WASHINGTON -- Battling with one branch of government and opening a new confrontation with another, President Donald Trump announced Friday he was declaring a national emergency to fulfill his pledge to construct a wall along the U.S.-Mexico border.
Bypassing Congress, which approved far less money for his proposed wall than he had sought, Trump said he would use executive action to siphon billions of dollars from federal military construction and counterdrug efforts for the wall, aides said. The move is already drawing bipartisan criticism on Capitol Hill and expected to face rounds of legal challenges.
RELATED: California likely to sue President Trump over emergency declaration to fund wall on U.S.-Mexico border
Trump made the announcement from the Rose Garden, as he claimed illegal immigration was "an invasion of our country."
Trump's move followed a rare show of bipartisanship when lawmakers voted Thursday to fund large swaths of the government and avoid a repeat of this winter's debilitating five-week government shutdown. The money in the bill for border barriers, about $1.4 billion, is far below the $5.7 billion Trump insisted he needed and would finance just a quarter of the more than 200 miles (322 kilometers) he wanted this year.
To bridge the gap, Trump announced that he will be spending roughly $8 billion on border barriers - combining the money approved by Congress with funding he plans to repurpose through executive actions, including the national emergency. The money is expected to come from funds targeted for military construction and counterdrug efforts, but aides could not immediately specify which military projects would be affected.
Despite widespread opposition in Congress to proclaiming an emergency, including by some Republicans, Trump was responding to pressure to act unilaterally to soothe his conservative base and avoid appearing like he's lost his wall battle.
Word that Trump would declare the emergency prompted condemnations from Democrats and threats of lawsuits from states and others who might lose federal money or said Trump was abusing his authority.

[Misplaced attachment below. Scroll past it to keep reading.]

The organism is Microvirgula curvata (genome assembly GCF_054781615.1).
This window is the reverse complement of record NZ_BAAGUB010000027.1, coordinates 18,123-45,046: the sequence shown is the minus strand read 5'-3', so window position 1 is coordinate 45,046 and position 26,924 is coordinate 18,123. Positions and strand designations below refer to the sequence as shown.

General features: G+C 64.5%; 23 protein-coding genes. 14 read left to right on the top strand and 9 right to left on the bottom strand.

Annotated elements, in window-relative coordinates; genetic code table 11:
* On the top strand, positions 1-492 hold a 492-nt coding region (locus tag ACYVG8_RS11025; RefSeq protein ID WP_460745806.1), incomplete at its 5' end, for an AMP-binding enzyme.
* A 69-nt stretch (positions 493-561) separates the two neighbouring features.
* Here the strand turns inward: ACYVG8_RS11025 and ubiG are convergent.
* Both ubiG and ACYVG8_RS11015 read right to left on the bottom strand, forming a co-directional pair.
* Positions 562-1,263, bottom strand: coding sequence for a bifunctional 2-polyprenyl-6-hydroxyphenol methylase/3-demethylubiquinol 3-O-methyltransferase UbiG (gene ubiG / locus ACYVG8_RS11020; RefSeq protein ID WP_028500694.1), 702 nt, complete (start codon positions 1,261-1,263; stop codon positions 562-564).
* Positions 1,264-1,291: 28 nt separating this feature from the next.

In a sing-songy tone of voice, Trump described how the decision will be challenged and work its way through the courts, including up to the U.S. Supreme Court.
He said, "Sadly, we'll be sued and sadly it will go through a process and happily we'll win, I think."
In an unusual joint statement, House Speaker Nancy Pelosi, D-Calif., and Senate Minority Leader Chuck Schumer, D-N.Y., called it an "unlawful declaration over a crisis that does not exist" and said it "does great violence to our Constitution and makes America less safe, stealing from urgently needed defense funds for the security of our military and our nation. "
"The President's actions clearly violate the Congress's exclusive power of the purse, which our Founders enshrined in the Constitution," they said. "The Congress will defend our constitutional authorities in the Congress, in the Courts, and in the public, using every remedy available."
Democratic state attorneys general said they'd consider legal action to block Trump. Puerto Rico Gov. Ricardo Rossello told the president on Twitter "we'll see you in court" if he made the declaration.
Even if his emergency declaration withstands challenge, Trump is still billions of dollars short of his overall funding needed to build the wall as he promised in 2016. After two years of effort, Trump has not added any new border mileage; all of the construction so far has gone to replacing and repairing existing structures. Ground is expected to be broken in South Texas soon on the first new mileage.
The White House said Trump would not try to redirect federal disaster aid to the wall, a proposal they had considered but rejected over fears of a political blowback.
Associated Press writers Lisa Mascaro, Padmananda Rama, Andrew Taylor, Deb Riechmann, Colleen Long, Lolita Baldor and Matthew Daly contributed.
President Trump declares national emergency to build border wall
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